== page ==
Nick Cave & The Bad Seeds – Henry’s Dream

Henry’s Dream (1992)


1. Papa Won’t Leave You, Henry 2. I Had A Dream, Joe 3. Straight To You 4. Brother, My Cup Is Empty 5. Christina The Astonishing 6. When I First Came To Town 7. John Finn’s Wife 8. Loom Of The Land 9. Jack The Ripper


The soundtrack to an evil, demented Western Quentin Tarantino might make if somebody ever got him to shut his gigantic mouth and then raped his wife while forcing him to watch Clockwork Orange-style. I mean, it’s got a pretend movie billboard for a cover, after all. It’s even been proposed that this here is a veiled concept album… I suppose that’s possible, but rather than nitpicking my way through the lyrics to indentify the “story” or any recurring characters, I’ll just leave it at the fact that this is a terrific batch of songs driven by outstanding, idiosyncratically powerful narrative storytelling and imagery. Leave it to Nick Cave to describe a barn dance as being “like squirming flies on a pin/In the heat and in the din.” And this has to be Nick’s lyrical peak… on no other record has he simultaneously embraced his literary tendencies and his fucked up obsessions with sex, death and religion to such an extent. Forget The Good Son… there ain’t no love songs here. These tunes are all dark, sinister short stories about mysterious, roguish characters killing, fucking, dying and drinking in Nick Cave’s mythical version of the lawless Old West, set to music.

Yup, Nick is still trying to put his own spin on traditional American music, and similar to the way The Firstborn Is Dead was his take on Delta blues, Henry’s Dream sees Nick and the band exploring some of the darkest corners of American folk and country/western. This results in experiments in narrative folk song structure, complete with verbose verses and sing-alongable choruses, and a musical palette dominated by Mick Harvey’s driving, flailing acoustic rhythm guitars and lonesome Hammond organ. The producer was David Briggs, who, known for producing virtually every Neil Young album between 1968 and his death in 1995, would seem like a natural fit for this album. But Nick and the band were so displeased with Briggs’ mix that they re-mixed it themselves. I don’t know what the Briggs mix sounded like, but as is, it sounds fantastic – such a rich, guttural acoustic guitar sound I have rarely heard on record elsewhere, and you can practically feel the spittle spraying out of Nick’s mouth as he rages on.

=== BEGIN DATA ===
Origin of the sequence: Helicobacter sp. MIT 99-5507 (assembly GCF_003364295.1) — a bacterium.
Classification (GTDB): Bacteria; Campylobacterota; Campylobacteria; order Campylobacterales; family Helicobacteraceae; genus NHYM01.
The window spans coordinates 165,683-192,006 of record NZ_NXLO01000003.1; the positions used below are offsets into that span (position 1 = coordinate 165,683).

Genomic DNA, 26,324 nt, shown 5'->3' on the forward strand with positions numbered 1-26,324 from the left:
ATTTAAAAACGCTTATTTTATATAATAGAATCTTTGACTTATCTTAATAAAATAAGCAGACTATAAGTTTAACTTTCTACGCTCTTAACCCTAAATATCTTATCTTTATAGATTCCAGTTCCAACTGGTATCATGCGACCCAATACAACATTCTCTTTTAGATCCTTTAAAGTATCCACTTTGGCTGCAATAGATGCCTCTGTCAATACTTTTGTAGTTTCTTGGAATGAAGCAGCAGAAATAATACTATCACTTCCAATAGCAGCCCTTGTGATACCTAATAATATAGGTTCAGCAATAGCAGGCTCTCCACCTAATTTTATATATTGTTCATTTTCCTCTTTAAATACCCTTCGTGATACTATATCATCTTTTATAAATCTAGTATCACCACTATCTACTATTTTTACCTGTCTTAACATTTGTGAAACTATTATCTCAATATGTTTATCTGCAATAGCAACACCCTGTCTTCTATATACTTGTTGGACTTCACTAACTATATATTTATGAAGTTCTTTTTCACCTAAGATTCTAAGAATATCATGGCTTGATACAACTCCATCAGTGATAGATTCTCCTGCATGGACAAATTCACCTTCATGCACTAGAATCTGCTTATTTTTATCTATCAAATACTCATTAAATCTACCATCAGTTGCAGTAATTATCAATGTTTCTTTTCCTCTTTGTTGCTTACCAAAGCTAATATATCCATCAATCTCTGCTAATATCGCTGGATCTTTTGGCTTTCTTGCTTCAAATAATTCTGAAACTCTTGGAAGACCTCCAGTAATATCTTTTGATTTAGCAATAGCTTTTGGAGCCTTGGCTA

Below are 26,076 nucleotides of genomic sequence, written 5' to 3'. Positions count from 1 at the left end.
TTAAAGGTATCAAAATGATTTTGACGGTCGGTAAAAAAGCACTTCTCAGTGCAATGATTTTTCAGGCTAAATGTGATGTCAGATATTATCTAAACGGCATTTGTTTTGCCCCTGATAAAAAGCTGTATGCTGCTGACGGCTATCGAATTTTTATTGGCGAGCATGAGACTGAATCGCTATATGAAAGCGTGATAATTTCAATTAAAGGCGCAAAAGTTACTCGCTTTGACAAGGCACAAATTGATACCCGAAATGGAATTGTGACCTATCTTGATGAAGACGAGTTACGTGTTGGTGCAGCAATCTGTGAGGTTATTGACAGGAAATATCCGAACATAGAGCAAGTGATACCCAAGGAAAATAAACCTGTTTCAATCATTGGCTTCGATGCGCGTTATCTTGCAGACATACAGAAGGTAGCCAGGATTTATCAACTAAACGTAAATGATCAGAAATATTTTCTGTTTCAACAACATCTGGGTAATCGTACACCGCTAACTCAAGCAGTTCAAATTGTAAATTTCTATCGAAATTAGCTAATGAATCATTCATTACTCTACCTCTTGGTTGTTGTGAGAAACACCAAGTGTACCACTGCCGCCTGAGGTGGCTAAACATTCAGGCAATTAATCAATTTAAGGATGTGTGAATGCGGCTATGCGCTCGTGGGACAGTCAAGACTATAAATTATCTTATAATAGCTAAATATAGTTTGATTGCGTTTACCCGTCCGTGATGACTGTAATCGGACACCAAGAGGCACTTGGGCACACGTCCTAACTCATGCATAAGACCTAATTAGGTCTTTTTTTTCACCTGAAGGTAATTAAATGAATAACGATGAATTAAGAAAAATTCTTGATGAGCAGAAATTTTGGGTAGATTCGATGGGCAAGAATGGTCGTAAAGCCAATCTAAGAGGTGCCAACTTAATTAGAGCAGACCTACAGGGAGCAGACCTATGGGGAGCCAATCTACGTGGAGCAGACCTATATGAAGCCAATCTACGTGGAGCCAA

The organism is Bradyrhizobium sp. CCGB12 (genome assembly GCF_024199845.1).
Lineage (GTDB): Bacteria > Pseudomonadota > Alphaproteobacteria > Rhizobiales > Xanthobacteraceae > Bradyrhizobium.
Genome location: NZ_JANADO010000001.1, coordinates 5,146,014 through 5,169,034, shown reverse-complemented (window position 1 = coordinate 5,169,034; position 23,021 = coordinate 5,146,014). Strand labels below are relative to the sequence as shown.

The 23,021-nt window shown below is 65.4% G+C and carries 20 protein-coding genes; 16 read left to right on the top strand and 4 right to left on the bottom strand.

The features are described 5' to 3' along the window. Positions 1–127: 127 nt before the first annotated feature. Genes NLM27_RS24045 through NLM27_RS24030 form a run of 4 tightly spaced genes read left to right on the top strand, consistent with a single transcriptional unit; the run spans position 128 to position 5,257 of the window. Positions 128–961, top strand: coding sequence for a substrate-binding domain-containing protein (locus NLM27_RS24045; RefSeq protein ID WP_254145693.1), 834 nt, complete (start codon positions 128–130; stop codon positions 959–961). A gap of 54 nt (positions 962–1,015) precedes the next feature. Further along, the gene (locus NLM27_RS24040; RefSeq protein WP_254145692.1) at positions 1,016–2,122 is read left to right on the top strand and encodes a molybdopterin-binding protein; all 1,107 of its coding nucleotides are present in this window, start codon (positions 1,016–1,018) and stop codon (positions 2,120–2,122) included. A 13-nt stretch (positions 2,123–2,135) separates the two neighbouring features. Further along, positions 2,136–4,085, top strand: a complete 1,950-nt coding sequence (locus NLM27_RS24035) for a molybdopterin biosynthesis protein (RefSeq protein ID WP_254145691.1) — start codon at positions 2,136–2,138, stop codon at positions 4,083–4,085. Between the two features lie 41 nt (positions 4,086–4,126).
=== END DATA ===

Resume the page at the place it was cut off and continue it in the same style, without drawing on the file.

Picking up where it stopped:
Songs? Who knows what “Papa Won’t Leave You, Henry” is supposed to be about, but never before have I heard such an array of visceral and violent yet eloquent imagery as is collected in the song’s six minutes… and a great group sing-along chorus to boot. “Straight To You” is love-in-the-time-of-the-apocalypse power ballad… as far as songs with similar subjects go, it can’t quite muster the same drama as Bowie’s classic “Heroes,” but it’s prettier and more melodic, if that counts for anything. The brutal, pounding closer “Jack The Ripper,” on the other hand, is all leering lust and anger. “John Finn’s Wife,” a tale of sex and murder on the dance floor (which I believe is the title of the next Madonna album), doesn’t boast a big chorus hook like most of the other songs here, but it doesn’t need one – it’s got a compelling story and pulsating strings. And man, I just love the sound of an acoustic guitar whipping along as fast as its owner’s wrists can manage – like Dylan’s “Tombstone Blues” before them, “Brother, My Cup Is Empty” and “I Had A Dream, Joe” are a couple of mighty fine, angry shuffles that put that sound to good use.

OK, sure, it’s a little samey – the only tunes here that aren’t creepy Western folk songs are “Straight To You” and the album’s only relative lull, the atmospheric organ-based “Christina The Astonishing.” But they’re great Western folk songs – “The Mercy Seat” isn’t the only Nick Cave song Johnny Cash could’ve done proud. I can think of at least nine others.

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